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Emerging trends and winning strategies in Quantum of Paperless: The Partner’s Guide to Accounting Firm Optimization…
It’s time to start to start thinking about the tax and accounting ramifications of digital, virtual currencies. By Hitendra Patil Pransform Inc. Bitcoin is virtual currency much in the news these days. It’s peer-to-peer so there’s no central bank or government. But, because it necessarily represents income or asset, it needs to be accounted for and hence will have tax ramifications. Accountants, the IRS and accounting software developers are starting to take it seriously. But in the absence of IRS rules specific to bitcoin taxability, accountants have to draw upon their knowledge of IRS rules that govern income, assets, capital gains or losses, and stock and bond transactions, and apply that corollary to bitcoin ownership and transactions.
By Sandi Smith Leyva, CPA Author of “10 Keys to Doubling Your Revenues“ You might be happy to hear me say all the things a brand new business does NOT need when they first start out: A logo is not necessary A $5,000 website is not necessary A bunch of social media accounts is not necessary A blog is not necessary (although a blog could replace the need for a website) So what is necessary? Let’s take a look at the big picture first, then we can see what’s needed at each level of business maturity.
CPAs slow to adopt marketing automation. Too many firms are failing to leverage their websites to capture leads, and the state of the art of using marketing technology to automate the lead nurturing process is in its infancy, according to the author of a new study of 150 CPA firms. [PRO MEMBERS GET THE FULL REPORT]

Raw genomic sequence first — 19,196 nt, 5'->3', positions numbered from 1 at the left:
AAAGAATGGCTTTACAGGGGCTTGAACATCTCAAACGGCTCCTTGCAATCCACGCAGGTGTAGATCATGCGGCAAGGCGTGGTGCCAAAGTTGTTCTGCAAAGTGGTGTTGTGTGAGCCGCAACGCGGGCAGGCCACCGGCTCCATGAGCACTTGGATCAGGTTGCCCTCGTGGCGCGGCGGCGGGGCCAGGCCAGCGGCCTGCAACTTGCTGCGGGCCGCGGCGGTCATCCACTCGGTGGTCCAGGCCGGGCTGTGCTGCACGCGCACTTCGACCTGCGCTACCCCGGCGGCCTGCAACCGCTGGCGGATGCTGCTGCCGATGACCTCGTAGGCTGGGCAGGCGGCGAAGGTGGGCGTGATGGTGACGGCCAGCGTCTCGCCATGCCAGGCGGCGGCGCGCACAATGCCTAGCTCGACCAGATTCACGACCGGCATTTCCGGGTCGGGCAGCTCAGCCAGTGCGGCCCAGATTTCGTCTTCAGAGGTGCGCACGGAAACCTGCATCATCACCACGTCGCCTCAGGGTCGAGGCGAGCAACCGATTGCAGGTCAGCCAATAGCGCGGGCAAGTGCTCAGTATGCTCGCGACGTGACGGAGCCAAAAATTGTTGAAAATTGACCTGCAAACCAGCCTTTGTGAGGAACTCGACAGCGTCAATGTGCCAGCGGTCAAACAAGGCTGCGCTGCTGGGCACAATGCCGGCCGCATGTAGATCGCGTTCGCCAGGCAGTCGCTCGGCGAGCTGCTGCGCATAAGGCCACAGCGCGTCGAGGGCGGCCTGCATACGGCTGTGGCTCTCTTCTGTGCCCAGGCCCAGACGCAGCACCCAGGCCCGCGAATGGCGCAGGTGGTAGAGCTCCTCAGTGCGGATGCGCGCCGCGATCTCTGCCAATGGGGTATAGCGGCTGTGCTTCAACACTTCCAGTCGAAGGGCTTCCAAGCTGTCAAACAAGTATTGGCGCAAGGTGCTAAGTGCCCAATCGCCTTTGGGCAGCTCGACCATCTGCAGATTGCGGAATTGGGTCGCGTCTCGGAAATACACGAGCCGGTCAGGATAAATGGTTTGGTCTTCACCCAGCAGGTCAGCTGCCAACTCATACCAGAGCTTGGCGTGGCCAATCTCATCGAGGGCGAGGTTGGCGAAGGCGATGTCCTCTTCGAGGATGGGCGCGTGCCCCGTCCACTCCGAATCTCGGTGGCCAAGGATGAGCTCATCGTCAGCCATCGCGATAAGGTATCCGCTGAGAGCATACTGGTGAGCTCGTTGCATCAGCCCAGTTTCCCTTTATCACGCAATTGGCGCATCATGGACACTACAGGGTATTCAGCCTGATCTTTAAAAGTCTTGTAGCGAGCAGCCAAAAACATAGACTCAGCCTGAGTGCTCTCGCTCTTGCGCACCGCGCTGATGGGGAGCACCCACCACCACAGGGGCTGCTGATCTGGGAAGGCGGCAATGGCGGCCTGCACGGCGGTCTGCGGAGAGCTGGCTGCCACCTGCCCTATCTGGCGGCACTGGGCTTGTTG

Clients find accountants’ tech skills lacking. By Rick Telberg CPA Trendlines As small and medium-sized businesses move increasingly online and adopt technologically integrated accounting systems, many tax and accounting firms will need to evolve or face extinction, according to a Sleeter Group survey.
By Rick Telberg As technology moves to the cloud and goes mobile, traditional accounting software sales and support businesses will be left behind by new business models built for subscriptions and high-end services. This could be bad news for the majority of accounting technology dealers and service shops. But to the executives at Sage North America, it’s their best hope for regaining relevancy in the U.S. market.